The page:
Kitely battles slow-loading meshes

A mesh model imported into OpenSim.
A mesh model imported into OpenSim.

A complex mesh object can significantly slow down the loading of a region — as much as ten minutes, in some cases, according to Oren Hurvitz, co-founder and VP of R&D at Kitely.

That’s a significant problem for Kitely in particular because the grid’s regions are all loaded on demand. They are based in the Amazon cloud, and are shut down when nobody is using them. They are loaded back up again whenever anyone teleports in. Any delay in loading creates usability problems.

In the past, owners of these regions would get notified about the problem so that they could either simplify the mesh object, or make it phantom.

Oren Hurvitz
Oren Hurvitz

“But this took a lot of work both on our part, and on the world owner’s part, who had to track down all of the objects and fix them,” said Hurvitz in an announcement today.

So now, Kitely will automatically turn any object phantom if it takes more than 1.5 seconds to load, then send an email to the owner telling them what happened.

“If the world owner prefers to optimize their physics meshes and make the objects non-phantom then they can easily locate the objects in-world,” he said.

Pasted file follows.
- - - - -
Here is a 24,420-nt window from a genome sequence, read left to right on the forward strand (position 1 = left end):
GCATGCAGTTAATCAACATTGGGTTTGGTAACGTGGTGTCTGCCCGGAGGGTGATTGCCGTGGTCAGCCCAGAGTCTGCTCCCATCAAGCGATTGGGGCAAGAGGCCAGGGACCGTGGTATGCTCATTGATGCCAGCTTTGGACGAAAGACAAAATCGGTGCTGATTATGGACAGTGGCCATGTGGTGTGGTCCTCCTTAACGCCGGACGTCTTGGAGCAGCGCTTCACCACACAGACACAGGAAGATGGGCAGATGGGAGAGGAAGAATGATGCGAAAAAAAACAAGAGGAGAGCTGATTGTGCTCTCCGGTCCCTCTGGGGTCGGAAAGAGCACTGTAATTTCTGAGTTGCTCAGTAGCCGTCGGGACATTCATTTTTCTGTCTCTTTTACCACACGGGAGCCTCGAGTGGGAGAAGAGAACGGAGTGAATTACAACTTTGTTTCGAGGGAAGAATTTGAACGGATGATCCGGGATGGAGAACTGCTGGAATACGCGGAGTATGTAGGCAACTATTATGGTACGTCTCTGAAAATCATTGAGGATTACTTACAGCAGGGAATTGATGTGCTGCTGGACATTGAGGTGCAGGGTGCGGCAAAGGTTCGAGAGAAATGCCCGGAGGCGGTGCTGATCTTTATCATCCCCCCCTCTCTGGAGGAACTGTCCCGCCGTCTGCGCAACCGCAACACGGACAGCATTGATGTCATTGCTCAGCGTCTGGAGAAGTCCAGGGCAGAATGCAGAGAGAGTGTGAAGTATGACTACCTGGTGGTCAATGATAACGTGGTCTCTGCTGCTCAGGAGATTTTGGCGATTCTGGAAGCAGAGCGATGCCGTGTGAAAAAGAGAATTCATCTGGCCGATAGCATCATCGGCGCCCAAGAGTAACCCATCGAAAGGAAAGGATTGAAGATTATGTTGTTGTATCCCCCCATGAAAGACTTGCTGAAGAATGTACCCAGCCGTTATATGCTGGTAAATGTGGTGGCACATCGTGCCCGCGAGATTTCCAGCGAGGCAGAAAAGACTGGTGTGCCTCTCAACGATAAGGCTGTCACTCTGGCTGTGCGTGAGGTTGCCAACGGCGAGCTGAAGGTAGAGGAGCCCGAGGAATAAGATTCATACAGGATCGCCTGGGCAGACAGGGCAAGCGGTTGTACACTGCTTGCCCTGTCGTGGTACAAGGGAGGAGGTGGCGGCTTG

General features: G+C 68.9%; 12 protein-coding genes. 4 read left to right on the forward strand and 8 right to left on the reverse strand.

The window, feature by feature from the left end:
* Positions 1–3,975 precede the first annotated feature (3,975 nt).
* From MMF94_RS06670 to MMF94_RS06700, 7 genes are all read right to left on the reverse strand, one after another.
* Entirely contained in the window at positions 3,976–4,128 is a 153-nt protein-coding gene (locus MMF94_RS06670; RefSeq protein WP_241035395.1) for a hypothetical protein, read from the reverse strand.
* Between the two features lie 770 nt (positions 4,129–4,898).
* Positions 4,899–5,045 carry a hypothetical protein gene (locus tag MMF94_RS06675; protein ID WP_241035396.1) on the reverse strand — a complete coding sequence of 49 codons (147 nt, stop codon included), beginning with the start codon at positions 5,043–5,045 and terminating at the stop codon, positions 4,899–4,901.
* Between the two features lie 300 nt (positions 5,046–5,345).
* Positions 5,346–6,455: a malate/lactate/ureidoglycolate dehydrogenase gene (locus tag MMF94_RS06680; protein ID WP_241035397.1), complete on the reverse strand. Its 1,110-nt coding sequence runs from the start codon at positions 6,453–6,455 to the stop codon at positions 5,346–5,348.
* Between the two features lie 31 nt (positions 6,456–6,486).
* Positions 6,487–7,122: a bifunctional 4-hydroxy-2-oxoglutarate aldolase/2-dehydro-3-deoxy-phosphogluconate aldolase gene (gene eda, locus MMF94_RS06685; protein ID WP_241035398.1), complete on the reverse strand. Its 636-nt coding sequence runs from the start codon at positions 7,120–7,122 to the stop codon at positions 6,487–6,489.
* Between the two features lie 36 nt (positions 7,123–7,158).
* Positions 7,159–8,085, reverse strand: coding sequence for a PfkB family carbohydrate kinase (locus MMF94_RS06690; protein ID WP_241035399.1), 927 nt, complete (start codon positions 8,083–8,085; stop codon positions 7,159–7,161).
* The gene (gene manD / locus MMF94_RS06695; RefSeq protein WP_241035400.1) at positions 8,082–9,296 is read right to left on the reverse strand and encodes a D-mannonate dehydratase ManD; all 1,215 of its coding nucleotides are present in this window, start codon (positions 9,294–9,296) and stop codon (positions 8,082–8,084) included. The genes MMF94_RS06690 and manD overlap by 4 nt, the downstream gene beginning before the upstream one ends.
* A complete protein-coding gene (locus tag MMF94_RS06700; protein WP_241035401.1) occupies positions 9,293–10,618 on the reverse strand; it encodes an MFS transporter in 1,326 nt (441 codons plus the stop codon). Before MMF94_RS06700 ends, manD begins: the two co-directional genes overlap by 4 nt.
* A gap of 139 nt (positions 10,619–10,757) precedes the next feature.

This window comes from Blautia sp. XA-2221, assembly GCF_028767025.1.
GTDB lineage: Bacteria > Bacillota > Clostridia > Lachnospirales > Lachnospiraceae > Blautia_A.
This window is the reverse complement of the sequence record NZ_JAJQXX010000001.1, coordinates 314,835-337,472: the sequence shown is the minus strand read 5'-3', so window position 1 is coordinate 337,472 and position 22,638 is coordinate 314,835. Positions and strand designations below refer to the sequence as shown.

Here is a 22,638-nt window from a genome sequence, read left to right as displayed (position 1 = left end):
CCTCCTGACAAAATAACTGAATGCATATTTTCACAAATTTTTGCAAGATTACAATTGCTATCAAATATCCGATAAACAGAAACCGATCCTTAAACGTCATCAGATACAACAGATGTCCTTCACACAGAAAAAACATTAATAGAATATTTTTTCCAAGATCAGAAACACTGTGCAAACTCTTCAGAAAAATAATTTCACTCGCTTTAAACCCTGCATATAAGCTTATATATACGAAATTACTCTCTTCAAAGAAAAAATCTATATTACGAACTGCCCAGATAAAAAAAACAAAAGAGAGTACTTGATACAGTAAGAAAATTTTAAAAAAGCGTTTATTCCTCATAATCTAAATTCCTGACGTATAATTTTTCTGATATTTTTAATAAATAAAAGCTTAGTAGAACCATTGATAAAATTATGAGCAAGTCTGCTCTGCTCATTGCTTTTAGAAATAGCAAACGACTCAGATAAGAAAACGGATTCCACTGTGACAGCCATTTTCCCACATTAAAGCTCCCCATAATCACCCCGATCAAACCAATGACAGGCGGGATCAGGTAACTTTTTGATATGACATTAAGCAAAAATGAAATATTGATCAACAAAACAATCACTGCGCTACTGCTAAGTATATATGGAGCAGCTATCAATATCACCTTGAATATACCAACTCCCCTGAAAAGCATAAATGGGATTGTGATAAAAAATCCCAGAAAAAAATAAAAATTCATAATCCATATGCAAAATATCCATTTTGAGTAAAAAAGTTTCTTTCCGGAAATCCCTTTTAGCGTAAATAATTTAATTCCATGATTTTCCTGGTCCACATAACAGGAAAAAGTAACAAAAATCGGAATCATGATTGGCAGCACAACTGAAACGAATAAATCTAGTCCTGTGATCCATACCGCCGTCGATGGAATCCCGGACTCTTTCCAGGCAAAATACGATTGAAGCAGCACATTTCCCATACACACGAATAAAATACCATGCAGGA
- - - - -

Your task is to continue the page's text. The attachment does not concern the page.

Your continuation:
Phantom objects are visible but ghostly — they don’t interact with the physical world around them. As a result, there is no need for its physics properties to be calculated.

Ozwell Wayfarer’s Worlds End Landscaping and Roleplay store on the Kitely Market is one that offers a variety of mesh objects.

“It is absolutely the merchants responsibility to make sure what they sell is optimized to the best of their ability,” Wayfarer said in a comment. “You won’t find any Worlds End products getting switched to phantom… and if I was ever proved wrong, you bet I would fix it ASAP.”

He also offered some tips for optimizing regions in a Tips for better world building forums post and in How to correctly upload mesh.

In other news today, Kitely raised the limit off offline messages from 25 to 50, and fixed a problem with the llRequestURL script command.

Maria Korolov

Maria Korolov is a science fiction writer who covers cybersecurity, AI and extended reality as a tech journalist at her day job.
Check out her author page on Amazon or follow her on Twitter, Facebook, or LinkedIn. Her first virtual world novella, Krim Times, made the Amazon best-seller list in its category. Her second novella, The Lost King of Krim, is out now.